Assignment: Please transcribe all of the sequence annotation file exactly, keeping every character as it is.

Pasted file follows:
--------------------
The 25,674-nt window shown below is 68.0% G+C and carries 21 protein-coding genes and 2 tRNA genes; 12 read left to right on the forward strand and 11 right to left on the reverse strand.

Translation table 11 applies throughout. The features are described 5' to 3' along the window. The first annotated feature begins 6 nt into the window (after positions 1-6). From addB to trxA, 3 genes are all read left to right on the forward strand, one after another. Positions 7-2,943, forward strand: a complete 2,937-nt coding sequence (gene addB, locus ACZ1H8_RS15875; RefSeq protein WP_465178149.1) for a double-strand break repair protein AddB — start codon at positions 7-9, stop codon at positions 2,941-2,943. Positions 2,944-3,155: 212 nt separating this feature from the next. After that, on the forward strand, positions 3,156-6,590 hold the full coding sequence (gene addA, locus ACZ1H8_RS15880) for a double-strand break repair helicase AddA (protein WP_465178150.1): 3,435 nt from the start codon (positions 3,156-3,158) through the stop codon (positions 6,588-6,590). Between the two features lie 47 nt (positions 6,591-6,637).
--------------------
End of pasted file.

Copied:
The 25,674-nt window shown below is 68.0% G+C and carries 21 protein-coding genes and 2 tRNA genes; 12 read left to right on the forward strand and 11 right to left on the reverse strand.

Translation table 11 applies throughout. The features are described 5' to 3' along the window. The first annotated feature begins 6 nt into the window (after positions 1-6). From addB to trxA, 3 genes are all read left to right on the forward strand, one after another. Positions 7-2,943, forward strand: a complete 2,937-nt coding sequence (gene addB, locus ACZ1H8_RS15875; RefSeq protein WP_465178149.1) for a double-strand break repair protein AddB — start codon at positions 7-9, stop codon at positions 2,941-2,943. Positions 2,944-3,155: 212 nt separating this feature from the next. After that, on the forward strand, positions 3,156-6,590 hold the full coding sequence (gene addA, locus ACZ1H8_RS15880) for a double-strand break repair helicase AddA (protein WP_465178150.1): 3,435 nt from the start codon (positions 3,156-3,158) through the stop codon (positions 6,588-6,590). Between the two features lie 47 nt (positions 6,591-6,637).